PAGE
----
When my son Harry used to play football on the astro turf on a Sunday afternoon at the Football Club, John was inevitably there. (The day ended in a Y after all). For a few consecutive weeks he would watch Harry play. John introduced himself to the other parents as “Johnny the Dog” and would spend the next 30 minutes or so charming everyone but would bark instructions to the kids as if he were watching a Boreham Wood home game. I had to say very politely “Be positive John. They’re only 7 years old”
It was always quite amusing when we go to Woking away. Before the game, we usually frequent Woking Snooker Club which is adjacent to the ground where the owner, a chap called Bob Mason is the spitting image of John. If anything he is a slightly older and more doddery looking version. John never used to like the comparison but it was obvious for all to see.
John was recognised by the Club in 2017 when he was awarded “Clubman of the Year” at the end of season Presentation Night. I remember how pleased he was to get the award and how much he deserved it. John experienced so many good times as a supporter including a number of promotions, beating Blackpool in the FA Cup, Sutton away (to secure our trip to Wembley) and the day out at Wembley itself. He was regular at the end of season Presentation Night long before many supporters started coming and scrubbed up extremely well in his suit. Following promotion to the National League, John thoroughly enjoyed travelling with other supporters to watch Boreham Wood up and down the country until ill health made it impossible.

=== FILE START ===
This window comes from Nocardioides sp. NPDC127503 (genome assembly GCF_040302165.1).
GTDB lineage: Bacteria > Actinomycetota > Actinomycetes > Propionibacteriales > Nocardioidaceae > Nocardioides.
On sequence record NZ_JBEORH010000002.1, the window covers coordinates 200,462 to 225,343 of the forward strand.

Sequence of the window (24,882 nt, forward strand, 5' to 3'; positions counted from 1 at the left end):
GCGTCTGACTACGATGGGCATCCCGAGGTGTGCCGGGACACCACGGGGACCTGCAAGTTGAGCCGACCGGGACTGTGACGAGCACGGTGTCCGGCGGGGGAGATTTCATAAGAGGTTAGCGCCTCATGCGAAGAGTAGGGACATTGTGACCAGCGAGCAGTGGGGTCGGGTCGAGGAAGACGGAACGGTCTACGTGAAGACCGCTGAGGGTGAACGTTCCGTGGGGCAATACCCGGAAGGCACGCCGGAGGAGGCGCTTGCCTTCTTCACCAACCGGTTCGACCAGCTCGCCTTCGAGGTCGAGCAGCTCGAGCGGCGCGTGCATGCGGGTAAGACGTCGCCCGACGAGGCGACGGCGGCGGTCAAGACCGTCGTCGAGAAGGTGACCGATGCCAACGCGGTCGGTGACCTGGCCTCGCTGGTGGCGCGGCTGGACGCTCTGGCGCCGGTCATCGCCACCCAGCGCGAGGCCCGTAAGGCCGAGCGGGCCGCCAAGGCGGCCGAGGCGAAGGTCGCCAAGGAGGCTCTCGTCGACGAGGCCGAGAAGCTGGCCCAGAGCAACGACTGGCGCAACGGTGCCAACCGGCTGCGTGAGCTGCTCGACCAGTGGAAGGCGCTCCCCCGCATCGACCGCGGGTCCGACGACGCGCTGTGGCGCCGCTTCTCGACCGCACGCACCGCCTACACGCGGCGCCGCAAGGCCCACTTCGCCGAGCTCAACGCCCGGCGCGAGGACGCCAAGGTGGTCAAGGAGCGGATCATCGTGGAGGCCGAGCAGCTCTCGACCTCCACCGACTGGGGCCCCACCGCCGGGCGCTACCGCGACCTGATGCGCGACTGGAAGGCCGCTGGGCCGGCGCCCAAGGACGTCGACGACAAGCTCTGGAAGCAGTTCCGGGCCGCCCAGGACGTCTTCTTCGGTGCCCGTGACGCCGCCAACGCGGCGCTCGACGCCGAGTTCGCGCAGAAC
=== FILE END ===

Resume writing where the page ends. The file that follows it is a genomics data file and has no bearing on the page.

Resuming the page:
I will always remember John as a character of considerable warmth and charm. From the time I started watching Boreham Wood in 2008, he was very friendly and always had time for my kids Sara and Harry which I’ll never forget. They thought highly of him too and are saddened by his passing. John was excellent company travelling to away games. Apart from that “blip” at Wigan, he never gave us any cause for concern and definitely added to the camaraderie on the minibus. Boreham Wood FC is more of a family then a Football Club and John was an integral part of that family. He was very well thought of by the Chairman, the Manager, staff, players and other supporters. He will be sorely missed.
As well as John Weston, we also mourn the sad passing of other Boreham Wood supporters Colin Wise, Dan Hudson and Cyril Rebak who have also sadly died in the last couple of weeks. Our thoughts are with their families.